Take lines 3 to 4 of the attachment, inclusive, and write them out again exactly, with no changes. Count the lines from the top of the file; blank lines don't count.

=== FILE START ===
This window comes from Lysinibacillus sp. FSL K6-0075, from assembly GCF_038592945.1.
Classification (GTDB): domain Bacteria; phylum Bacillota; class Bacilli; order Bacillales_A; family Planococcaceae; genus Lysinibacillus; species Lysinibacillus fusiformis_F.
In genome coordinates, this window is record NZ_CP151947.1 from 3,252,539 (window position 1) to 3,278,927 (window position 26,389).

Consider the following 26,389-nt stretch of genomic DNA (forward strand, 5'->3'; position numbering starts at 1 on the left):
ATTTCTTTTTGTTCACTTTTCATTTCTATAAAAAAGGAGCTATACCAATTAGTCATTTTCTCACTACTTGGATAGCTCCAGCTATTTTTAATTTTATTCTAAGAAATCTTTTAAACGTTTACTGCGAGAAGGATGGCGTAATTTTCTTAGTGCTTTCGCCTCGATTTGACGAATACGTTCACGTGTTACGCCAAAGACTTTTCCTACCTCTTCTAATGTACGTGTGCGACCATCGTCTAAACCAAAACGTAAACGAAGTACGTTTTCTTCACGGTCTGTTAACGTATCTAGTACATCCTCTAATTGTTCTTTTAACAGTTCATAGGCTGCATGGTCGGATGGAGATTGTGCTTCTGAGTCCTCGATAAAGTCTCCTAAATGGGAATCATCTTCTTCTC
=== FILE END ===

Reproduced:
In genome coordinates, this window is record NZ_CP151947.1 from 3,252,539 (window position 1) to 3,278,927 (window position 26,389).

Consider the following 26,389-nt stretch of genomic DNA (forward strand, 5'->3'; position numbering starts at 1 on the left):